Expert Reviews – Niassa NR
Ariadne is a renowned African wildlife photographer whose work is featured in many well-known guidebooks and magazines.
Striking scenery in a vast isolated reserve
Arriving by small aircraft at Niassa Reserve was quite overwhelming. I hadn’t expected something quite as dramatic. Big granite domes rise up from the plains with the Lugenda river meandering through. We were staying at the only lodge in this vast reserve – a small tented camp on the bank of the river. We were also the only clients, which made the experience even more exclusive. There wasn’t a lot of wildlife, but we enjoyed ambles in the bush and we got excited when we came across a cheeky elephant or a stately sable antelope. The highlight was a canoeing trip on the river. Again, we didn’t see much wildlife, but we walked around on some sandbanks and it felt like we were the only people around in this huge, forested wild area.
Philip is an acclaimed travel writer and author of many guidebooks, including the Bradt guides to Uganda, Tanzania, Kenya and South Africa.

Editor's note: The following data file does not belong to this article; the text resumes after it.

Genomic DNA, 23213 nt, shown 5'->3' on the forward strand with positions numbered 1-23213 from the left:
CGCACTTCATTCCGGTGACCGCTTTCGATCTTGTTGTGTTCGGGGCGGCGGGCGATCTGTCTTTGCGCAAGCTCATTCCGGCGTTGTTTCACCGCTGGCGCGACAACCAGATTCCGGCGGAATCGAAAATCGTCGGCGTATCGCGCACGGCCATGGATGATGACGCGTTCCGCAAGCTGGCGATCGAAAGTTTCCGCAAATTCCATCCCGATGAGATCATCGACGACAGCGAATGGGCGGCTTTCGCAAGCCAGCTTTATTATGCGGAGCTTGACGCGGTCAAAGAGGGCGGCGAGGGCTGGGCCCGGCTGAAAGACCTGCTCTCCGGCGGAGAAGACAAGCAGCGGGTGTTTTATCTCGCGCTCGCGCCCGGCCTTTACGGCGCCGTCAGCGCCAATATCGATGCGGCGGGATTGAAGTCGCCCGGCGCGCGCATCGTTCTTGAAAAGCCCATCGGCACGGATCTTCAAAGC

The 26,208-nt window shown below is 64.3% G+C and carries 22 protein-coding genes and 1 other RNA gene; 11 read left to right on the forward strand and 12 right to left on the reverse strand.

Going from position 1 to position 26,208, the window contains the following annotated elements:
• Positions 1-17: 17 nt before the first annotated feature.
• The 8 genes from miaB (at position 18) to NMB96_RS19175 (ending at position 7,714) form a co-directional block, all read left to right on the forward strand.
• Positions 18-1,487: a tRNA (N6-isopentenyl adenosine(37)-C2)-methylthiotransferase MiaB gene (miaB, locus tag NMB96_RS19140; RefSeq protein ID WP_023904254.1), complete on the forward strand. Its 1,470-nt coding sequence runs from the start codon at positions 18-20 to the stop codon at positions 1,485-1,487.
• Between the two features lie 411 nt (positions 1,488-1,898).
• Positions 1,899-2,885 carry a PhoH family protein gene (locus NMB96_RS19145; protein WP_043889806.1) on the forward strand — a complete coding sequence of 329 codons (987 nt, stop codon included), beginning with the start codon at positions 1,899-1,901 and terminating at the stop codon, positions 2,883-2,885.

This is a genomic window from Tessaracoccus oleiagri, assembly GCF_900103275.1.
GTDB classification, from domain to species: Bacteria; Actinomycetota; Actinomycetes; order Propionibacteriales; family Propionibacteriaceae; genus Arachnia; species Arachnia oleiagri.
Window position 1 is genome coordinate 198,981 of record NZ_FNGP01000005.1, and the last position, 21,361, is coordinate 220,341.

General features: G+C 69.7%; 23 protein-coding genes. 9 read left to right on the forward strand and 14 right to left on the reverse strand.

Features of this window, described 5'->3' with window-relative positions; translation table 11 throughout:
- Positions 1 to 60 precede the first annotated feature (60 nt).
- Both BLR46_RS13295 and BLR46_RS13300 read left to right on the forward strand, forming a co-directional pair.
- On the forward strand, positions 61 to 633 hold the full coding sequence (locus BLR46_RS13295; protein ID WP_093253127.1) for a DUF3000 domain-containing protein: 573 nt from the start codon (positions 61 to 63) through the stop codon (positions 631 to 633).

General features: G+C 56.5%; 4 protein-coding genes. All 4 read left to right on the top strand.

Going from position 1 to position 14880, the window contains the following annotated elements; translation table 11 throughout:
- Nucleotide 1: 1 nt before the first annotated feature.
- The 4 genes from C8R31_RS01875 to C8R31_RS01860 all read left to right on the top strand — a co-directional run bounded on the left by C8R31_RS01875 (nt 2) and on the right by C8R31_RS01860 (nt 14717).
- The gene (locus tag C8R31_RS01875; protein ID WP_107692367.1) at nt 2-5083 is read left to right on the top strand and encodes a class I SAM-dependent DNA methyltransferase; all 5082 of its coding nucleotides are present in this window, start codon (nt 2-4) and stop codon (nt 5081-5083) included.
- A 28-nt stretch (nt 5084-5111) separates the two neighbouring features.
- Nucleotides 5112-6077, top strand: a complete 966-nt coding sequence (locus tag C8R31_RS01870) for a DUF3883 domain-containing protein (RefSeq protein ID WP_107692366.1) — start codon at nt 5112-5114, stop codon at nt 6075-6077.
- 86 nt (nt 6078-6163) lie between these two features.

As remote as it gets
The main Mozambican component in the 150,000km2 Selous-Niassa Transfrontier Conservation Area, the Niassa National Reserve protects a vast tract of flattish miombo-swathed dry plains interrupted to thrillingly dramatic effect by a liberal scattering of black granitic inselbergs that rise hundreds of metres above the canopy, and flowed through by the perennial Lugenda River. One of the most important refuges for the endangered African wild dog, Niassa also supports large number of elephant, lion, leopard, hippo, warthog, Crawshay’s zebra, buffalo, bushbuck, Lichtenstein’s hartebeest, impala, sable antelope, greater kudu, waterbuck, Niassa wildebeest and reedbuck. Poaching is a problem, however, and the vast size of the reserve, together with the dense woodland, mean that game-viewing is slow. Birding, however, is excellent. Niassa is probably the best site in Mozambique to see birds of prey, and it also hosts a good variety of aquatic birds and miombo specials, including the racquet-tailed roller, pale-billed hornbill, miombo pied barbet, Stierling’s wren-warbler and Arnot’s chat. The upmarket tented camp that serviced the park has closed, meaning that this remote reserve is now only accessible to intrepid self-drivers, who are likely to have it to themselves.